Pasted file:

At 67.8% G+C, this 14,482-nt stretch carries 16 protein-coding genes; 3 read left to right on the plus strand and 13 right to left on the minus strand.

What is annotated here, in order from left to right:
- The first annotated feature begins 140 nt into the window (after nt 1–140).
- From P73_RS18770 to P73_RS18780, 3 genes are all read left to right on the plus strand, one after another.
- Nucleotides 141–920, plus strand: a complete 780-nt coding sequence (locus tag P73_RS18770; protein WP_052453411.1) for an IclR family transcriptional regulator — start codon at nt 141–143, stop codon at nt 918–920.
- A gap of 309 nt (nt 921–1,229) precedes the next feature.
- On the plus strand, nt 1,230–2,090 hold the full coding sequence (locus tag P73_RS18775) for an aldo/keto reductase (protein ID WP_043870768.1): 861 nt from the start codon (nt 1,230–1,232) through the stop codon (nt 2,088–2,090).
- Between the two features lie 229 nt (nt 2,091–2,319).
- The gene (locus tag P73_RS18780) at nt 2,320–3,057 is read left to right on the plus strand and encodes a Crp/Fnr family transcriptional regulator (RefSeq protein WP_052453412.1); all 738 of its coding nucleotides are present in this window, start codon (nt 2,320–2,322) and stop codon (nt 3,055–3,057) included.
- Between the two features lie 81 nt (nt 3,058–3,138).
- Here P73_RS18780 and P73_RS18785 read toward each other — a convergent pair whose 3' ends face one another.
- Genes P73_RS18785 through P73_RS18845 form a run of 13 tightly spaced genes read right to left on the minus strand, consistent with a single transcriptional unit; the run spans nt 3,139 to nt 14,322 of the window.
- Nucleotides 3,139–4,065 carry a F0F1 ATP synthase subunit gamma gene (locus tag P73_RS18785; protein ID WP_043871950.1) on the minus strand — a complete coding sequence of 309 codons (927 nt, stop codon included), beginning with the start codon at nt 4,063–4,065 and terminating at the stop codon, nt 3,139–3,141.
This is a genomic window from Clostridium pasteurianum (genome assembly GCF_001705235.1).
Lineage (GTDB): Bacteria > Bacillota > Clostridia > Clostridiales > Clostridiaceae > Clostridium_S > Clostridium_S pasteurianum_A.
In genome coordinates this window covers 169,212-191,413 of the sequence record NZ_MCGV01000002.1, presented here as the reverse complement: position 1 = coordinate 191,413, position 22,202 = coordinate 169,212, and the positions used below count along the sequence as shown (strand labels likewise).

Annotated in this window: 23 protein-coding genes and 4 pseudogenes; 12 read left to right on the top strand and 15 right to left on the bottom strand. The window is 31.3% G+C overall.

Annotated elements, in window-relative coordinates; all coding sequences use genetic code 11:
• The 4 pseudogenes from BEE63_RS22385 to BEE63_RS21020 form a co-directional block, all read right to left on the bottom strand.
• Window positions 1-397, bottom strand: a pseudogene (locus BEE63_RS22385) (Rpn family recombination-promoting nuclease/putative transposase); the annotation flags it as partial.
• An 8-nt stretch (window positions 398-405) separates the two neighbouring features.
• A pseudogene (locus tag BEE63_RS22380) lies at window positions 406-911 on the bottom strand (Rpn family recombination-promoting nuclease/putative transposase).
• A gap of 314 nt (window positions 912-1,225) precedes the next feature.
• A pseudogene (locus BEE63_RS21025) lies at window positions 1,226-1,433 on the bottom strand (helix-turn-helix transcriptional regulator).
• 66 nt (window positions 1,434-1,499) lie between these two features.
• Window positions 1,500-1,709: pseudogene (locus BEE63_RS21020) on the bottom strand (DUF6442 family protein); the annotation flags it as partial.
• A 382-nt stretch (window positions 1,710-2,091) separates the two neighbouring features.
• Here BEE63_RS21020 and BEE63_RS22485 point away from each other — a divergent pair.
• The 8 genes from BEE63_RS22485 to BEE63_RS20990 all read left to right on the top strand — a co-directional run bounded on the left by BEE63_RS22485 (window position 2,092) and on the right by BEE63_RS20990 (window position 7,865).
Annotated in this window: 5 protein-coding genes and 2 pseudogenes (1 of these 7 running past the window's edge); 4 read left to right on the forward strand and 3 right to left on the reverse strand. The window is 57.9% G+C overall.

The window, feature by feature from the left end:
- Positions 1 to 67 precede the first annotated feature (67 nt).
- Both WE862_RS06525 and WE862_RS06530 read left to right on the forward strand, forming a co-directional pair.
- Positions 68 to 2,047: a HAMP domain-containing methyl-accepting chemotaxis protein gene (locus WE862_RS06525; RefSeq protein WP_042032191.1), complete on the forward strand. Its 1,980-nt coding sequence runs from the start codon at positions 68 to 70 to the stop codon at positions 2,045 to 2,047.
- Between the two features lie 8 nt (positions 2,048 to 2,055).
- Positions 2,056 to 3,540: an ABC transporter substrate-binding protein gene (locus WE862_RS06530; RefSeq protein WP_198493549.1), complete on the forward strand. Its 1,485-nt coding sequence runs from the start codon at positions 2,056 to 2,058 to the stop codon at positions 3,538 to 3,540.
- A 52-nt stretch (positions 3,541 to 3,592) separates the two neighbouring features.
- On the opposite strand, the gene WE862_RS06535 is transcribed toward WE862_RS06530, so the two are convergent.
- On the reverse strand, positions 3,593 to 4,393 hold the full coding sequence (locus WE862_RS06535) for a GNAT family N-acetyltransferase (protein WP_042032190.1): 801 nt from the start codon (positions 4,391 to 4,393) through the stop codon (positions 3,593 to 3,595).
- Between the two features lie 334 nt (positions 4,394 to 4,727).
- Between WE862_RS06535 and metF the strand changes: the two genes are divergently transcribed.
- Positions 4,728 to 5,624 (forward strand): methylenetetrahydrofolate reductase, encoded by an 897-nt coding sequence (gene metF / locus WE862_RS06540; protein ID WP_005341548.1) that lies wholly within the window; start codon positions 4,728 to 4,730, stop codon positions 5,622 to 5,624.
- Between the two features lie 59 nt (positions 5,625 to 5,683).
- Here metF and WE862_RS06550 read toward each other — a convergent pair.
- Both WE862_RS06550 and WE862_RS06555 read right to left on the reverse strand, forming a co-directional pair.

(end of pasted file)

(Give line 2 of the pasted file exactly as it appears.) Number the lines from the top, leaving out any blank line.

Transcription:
What is annotated here, in order from left to right: